The FHA-VA interest rate ceiling for home mortgages will be raised from 11-1/2 to 12 percent -- the highest ever -- effective Monday.

Actions taken concurrently yesterday by the Department of Housing and Urban Development and the Veterans Administration recognized the current high level of conventional mortgage rates, now ranging between 12-3/4 and 13-1/2 across the nation.

The higher FHA-VA rate will cost the purchaser of a house with a $50,000 mortgage an additional $19 a month. Generally, mortgage interest rates have increased more than 2 percentage points in the past year.

While purchasers using FHA and VA financing will pay 1/2 percent more in interest as the result of the higher ceiling, builders and sellers soon will probably pay 2 or 3 fewer "discount points" for the privilege of obtaining FHA or VA financing for purchasers, who are prohibited from paying more than one point.

A discount point is computed as 1 percent of the total mortgage amount and it is charged up front to buyers and sellers as a means of increasing yield on long-term mortgage loans at a lower annual rate than the actual market.

Recently, sellers using FHA or VA mortgage financing for their buyers have been paying 9 or 10 discount points. On a $50,000 mortgage, a seller's cost for the loan, when points were 10, was $5,000. When sellers have to pay heavy discount points, they traditionally raise the price of the house being sold to absorb at least some of the added cost of selling.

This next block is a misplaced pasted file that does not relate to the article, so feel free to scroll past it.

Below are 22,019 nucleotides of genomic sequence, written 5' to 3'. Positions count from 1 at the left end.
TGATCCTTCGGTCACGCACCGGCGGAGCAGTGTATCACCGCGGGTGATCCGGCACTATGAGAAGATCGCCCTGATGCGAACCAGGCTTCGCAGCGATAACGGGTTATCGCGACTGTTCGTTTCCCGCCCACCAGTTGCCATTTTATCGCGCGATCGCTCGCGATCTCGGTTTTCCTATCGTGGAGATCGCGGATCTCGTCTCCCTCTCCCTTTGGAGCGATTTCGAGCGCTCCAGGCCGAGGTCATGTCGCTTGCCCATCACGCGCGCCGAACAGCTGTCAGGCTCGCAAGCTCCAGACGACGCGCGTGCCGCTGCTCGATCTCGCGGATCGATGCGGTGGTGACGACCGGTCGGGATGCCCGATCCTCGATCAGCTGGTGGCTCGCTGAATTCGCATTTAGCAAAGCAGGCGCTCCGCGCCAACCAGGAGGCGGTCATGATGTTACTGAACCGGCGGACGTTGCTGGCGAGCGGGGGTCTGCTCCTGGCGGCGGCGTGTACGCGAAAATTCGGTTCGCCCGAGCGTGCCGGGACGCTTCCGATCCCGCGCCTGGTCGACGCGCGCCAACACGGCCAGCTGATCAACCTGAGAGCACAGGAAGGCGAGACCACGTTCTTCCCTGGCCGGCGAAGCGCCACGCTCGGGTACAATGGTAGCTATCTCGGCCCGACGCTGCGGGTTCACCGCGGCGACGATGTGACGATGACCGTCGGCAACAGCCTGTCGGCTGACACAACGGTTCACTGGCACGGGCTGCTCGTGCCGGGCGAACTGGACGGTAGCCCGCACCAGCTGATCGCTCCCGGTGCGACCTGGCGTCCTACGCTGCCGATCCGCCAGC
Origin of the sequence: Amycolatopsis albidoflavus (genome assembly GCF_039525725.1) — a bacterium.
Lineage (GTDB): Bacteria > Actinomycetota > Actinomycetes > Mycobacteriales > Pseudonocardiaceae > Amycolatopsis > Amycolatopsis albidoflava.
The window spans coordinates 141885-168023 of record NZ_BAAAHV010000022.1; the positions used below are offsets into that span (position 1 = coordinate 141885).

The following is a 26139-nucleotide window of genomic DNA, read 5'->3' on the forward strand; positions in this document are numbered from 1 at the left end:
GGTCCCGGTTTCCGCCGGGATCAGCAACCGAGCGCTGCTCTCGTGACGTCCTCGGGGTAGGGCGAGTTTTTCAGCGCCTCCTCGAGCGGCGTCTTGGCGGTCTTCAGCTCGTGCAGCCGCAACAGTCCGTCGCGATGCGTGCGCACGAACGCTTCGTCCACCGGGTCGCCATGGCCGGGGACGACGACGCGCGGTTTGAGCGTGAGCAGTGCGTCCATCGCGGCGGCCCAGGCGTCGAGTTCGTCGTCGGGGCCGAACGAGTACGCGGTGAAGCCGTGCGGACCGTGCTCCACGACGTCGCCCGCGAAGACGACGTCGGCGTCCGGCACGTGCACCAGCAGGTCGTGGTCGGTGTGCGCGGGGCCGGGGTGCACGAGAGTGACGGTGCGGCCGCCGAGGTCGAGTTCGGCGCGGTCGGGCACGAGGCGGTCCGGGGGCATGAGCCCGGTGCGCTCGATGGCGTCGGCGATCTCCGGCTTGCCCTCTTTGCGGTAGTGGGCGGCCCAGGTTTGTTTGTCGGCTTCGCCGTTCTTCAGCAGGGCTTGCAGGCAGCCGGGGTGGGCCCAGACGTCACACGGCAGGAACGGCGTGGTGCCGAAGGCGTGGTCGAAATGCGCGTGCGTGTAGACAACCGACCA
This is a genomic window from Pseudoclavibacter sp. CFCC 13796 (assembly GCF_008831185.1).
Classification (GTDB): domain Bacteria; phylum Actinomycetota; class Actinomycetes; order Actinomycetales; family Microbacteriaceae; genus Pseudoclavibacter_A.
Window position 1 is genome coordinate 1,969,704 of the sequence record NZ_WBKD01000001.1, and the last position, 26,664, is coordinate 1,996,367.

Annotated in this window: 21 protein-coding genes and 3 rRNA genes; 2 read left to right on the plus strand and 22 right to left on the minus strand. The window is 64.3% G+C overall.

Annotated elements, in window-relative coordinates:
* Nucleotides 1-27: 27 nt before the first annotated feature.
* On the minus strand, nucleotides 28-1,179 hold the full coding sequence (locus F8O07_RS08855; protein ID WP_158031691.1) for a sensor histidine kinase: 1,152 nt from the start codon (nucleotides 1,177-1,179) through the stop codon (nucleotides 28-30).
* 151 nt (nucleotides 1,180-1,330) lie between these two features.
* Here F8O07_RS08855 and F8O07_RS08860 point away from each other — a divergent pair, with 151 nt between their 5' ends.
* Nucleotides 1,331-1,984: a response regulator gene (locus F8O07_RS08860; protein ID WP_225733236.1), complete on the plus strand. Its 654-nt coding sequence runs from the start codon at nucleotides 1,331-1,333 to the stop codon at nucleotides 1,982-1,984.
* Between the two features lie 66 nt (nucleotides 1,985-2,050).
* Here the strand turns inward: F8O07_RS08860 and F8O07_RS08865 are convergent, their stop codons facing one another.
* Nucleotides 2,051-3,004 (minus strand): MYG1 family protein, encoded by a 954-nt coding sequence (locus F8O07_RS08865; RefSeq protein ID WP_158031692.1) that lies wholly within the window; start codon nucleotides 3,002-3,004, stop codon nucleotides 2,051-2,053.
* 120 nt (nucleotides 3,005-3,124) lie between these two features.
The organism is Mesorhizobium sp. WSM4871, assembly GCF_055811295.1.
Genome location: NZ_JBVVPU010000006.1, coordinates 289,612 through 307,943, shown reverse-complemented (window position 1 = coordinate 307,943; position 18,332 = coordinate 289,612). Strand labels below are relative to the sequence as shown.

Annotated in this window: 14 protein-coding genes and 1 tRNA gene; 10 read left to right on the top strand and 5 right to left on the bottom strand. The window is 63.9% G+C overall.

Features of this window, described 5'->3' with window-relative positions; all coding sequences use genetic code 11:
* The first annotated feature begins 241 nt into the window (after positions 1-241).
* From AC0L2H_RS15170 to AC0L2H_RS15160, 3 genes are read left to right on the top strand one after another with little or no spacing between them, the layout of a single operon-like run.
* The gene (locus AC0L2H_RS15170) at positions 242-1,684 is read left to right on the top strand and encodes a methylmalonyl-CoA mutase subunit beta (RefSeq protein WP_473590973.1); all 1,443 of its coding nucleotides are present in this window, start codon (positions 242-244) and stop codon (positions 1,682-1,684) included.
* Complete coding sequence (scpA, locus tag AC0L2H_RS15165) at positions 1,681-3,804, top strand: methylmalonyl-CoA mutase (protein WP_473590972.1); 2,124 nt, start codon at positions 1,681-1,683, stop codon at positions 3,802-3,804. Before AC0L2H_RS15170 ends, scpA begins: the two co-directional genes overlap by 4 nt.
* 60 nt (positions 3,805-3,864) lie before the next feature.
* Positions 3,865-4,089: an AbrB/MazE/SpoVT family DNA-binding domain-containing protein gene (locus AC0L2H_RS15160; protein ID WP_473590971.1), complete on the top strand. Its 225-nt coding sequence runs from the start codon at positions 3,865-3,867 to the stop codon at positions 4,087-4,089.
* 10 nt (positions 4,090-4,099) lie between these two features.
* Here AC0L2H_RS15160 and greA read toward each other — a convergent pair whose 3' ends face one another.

In announcing the rate ceiling increase, HUD secretary Moon Landrieu said he recognized the discount point hardship to sellers and also wanted to make the cost of government-backed mortgages closer to the prevailing level of the private market. The higher rate ceiling also is expected to attract more funds to the mortgage market.

Mark J. Riedy, executive vice president of the Mortgage Bankers Association which had urged HUD and VA to raise the ceiling to 12-1/2 percent to meet private market levels and reduce discount points, said the more costly FHA and VA mortgages should improve market conditions.

A spokesman for the National Association of Home Builders expressed distress at the higher rate but also termed it as "apparently inevitable." NAHB chief economist Michael Sumichrast pointed out that the annual rate of the sales of new houses fell to 559,000 in December, 31 percent less than the selling rate in December 1978.

Mortgage interest rates have increased sharply since October 1976, when the FHA-VA ceiling was 8 percent. The ceiling was raised several times in 1977 and went to 9 percent in May 1978. By April 1979, the ceiling was 10 percent.

Concurrently with the raise to 12 percent for long-term home mortgage loans, the ceiling for federally regulated multi-family housing loans will go to 12 percent. On Monday the top for mobile home loans will be 14-1/2 percent and 14 percent for mobile homes on their own lots. The FHA-VA maximum for home improvement loans will be 14 percent.